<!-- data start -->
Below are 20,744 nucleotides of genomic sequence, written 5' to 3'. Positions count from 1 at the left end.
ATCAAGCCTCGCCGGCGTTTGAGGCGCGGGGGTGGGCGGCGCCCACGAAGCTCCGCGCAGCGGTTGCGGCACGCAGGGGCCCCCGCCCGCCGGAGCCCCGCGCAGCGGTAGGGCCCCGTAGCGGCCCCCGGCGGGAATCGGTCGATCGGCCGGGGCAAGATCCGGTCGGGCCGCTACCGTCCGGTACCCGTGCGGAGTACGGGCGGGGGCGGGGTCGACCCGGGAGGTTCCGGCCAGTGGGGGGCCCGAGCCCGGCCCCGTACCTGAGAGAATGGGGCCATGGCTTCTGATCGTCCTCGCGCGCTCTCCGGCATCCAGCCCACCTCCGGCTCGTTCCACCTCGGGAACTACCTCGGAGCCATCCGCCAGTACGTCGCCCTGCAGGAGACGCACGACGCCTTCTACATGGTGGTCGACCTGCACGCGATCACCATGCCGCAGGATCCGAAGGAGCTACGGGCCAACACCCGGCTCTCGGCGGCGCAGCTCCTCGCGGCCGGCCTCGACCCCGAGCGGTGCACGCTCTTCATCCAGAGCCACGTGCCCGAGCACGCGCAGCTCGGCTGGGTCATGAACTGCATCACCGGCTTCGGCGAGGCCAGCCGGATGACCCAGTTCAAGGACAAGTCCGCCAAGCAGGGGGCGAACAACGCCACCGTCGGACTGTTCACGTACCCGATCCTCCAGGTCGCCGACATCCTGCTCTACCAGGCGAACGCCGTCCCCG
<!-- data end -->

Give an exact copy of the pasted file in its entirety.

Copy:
Below are 20,744 nucleotides of genomic sequence, written 5' to 3'. Positions count from 1 at the left end.
ATCAAGCCTCGCCGGCGTTTGAGGCGCGGGGGTGGGCGGCGCCCACGAAGCTCCGCGCAGCGGTTGCGGCACGCAGGGGCCCCCGCCCGCCGGAGCCCCGCGCAGCGGTAGGGCCCCGTAGCGGCCCCCGGCGGGAATCGGTCGATCGGCCGGGGCAAGATCCGGTCGGGCCGCTACCGTCCGGTACCCGTGCGGAGTACGGGCGGGGGCGGGGTCGACCCGGGAGGTTCCGGCCAGTGGGGGGCCCGAGCCCGGCCCCGTACCTGAGAGAATGGGGCCATGGCTTCTGATCGTCCTCGCGCGCTCTCCGGCATCCAGCCCACCTCCGGCTCGTTCCACCTCGGGAACTACCTCGGAGCCATCCGCCAGTACGTCGCCCTGCAGGAGACGCACGACGCCTTCTACATGGTGGTCGACCTGCACGCGATCACCATGCCGCAGGATCCGAAGGAGCTACGGGCCAACACCCGGCTCTCGGCGGCGCAGCTCCTCGCGGCCGGCCTCGACCCCGAGCGGTGCACGCTCTTCATCCAGAGCCACGTGCCCGAGCACGCGCAGCTCGGCTGGGTCATGAACTGCATCACCGGCTTCGGCGAGGCCAGCCGGATGACCCAGTTCAAGGACAAGTCCGCCAAGCAGGGGGCGAACAACGCCACCGTCGGACTGTTCACGTACCCGATCCTCCAGGTCGCCGACATCCTGCTCTACCAGGCGAACGCCGTCCCCG